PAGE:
Sebastian Bellagamba (Internet Society): “Internet requires the participation of multiple stakeholders”


Sebastian Bellagamba, Regional Bureau Director for Latin America and the Caribbean of the Internet Society (ISOC), actively participated in the debates that took place in Dubai, where the international community discussed updating new international telecommunications treaties of the International Telecommunication Union (ITU).

During these sessions, certain governments attempted to modify key aspects of the treaty to include the Internet within the scope of telecommunications in general and thus gain control over the World Wide Web. The initiative was neutralized, but not before generating strong resistance from all actors involved in Internet development.

On his return to Montevideo, home to ISOC’s regional office, Sebastian Bellagamba spoke with Lacnic News about the Dubai meeting.

What is the Internet Society’s position regarding the World Conference on International Telecommunications (WCIT)?

The Internet Society believes that the International Telecommunication Regulations should contain high-level principles, and that any revision should focus on the aspects that have clearly worked in the field of global communications: competition, privatization, and transparent and independent regulation. We sincerely hope that revisions will not interfere with the continuous evolution and innovation of telecommunications networks and the Internet. This meeting is an opportunity to build on the 1988 International Telecommunications Regulations and to apply the lessons learned since then to further enhance access to international telecommunications infrastructure.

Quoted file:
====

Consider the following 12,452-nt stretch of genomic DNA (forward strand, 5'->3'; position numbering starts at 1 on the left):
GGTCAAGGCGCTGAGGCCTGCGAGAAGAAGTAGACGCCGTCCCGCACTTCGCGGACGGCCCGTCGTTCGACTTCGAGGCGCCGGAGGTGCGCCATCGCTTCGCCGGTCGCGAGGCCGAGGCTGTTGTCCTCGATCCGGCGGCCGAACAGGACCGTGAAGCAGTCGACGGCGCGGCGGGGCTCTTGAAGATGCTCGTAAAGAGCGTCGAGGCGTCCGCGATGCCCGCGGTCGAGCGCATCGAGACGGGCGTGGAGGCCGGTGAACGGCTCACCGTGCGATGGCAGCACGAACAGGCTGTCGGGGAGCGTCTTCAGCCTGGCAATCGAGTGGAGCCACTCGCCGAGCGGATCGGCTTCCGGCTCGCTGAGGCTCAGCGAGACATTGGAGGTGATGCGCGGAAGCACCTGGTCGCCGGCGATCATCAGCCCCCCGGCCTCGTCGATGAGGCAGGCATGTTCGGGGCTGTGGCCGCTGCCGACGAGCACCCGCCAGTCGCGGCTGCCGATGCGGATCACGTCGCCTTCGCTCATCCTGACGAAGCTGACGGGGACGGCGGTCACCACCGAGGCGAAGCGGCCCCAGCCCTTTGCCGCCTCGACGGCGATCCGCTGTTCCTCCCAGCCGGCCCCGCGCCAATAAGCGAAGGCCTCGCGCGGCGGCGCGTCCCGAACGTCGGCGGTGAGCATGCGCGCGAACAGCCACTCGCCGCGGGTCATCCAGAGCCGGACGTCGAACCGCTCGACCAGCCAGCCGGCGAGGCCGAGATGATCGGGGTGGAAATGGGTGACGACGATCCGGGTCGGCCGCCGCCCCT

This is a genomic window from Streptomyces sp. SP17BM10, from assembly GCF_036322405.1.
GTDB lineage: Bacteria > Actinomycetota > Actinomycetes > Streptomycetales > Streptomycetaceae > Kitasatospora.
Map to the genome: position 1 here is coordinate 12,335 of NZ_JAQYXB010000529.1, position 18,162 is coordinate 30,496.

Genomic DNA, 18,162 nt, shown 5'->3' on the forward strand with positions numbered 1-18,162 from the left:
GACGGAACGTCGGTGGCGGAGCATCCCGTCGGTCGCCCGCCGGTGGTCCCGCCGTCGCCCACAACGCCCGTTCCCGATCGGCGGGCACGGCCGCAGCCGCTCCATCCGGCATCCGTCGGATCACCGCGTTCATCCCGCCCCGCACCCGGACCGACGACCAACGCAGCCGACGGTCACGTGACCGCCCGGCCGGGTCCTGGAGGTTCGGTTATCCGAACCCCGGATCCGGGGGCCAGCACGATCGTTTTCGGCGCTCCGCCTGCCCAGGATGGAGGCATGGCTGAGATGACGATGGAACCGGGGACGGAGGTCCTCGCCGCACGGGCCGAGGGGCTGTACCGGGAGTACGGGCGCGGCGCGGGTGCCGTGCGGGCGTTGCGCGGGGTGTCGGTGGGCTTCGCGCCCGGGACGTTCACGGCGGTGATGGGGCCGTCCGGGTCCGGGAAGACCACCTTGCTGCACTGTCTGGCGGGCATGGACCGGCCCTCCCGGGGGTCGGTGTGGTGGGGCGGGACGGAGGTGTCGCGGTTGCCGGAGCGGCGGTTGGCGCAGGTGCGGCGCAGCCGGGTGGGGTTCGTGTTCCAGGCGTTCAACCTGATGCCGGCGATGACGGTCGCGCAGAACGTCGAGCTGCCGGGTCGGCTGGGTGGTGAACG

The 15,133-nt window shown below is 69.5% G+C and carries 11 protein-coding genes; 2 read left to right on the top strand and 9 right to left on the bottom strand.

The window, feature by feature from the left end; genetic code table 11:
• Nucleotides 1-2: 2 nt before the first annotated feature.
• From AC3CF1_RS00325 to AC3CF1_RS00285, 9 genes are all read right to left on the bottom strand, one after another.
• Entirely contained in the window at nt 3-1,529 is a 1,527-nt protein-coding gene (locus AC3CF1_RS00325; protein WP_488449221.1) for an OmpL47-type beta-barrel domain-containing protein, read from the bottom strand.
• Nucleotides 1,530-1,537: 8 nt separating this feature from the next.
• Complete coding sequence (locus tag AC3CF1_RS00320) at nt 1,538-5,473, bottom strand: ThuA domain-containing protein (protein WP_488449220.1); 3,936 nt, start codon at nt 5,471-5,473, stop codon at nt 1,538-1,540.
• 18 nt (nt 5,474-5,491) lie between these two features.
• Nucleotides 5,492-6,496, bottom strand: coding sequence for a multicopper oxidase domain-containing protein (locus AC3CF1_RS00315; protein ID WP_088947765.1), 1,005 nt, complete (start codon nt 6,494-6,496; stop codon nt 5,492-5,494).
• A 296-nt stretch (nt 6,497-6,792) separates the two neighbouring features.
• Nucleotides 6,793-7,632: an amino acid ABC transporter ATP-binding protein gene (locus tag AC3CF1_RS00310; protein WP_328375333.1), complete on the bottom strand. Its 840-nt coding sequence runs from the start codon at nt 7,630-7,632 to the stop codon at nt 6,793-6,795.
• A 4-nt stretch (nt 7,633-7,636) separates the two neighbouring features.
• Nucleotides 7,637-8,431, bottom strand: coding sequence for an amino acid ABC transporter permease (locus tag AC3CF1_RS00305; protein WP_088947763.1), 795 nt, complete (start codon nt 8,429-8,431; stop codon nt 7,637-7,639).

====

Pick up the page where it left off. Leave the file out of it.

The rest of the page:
There is still work to be done to reduce connectivity costs and extend the benefits of communications to everyone. In this sense, many lessons we can learned from these past 25 years in terms of policy. The notions of competition, regulatory independence, and participation of all stakeholders in a transparent governance model would be an excellent starting point for any treaty revision. Moreover, the ITU should uphold the commitment to use open and voluntary international standards in support of global interoperability.

Do you consider it appropriate for governments to have a direct impact on Internet governance bodies?

This conference provides another opportunity for the various actors involved in Internet management and development to learn how to collaborate as, due to the fact that it is by nature a collaborative network, the Internet necessarily requires the participation of multiple stakeholders in its processes. Every stakeholder should be relevant, including governments.

Has the net neutrality model been one of the key reasons behind the growth of Information Technology?

We believe it has, especially as regards the use of open standards and protocols. When we use the term “open” we are actually referring to two qualities: open in the sense that protocol and standard specifications are public and therefore known to all, and open because we don’t need to pay to use them. We should add that the process used to develop these standards is also open: anyone interested in doing so can participate.

Is it necessary to create new agencies to improve Internet access around the world?

I don’t think it’s necessary to create new agencies, but rather to continue furthering existing programs and creating initiatives that will lead to universal Internet access.

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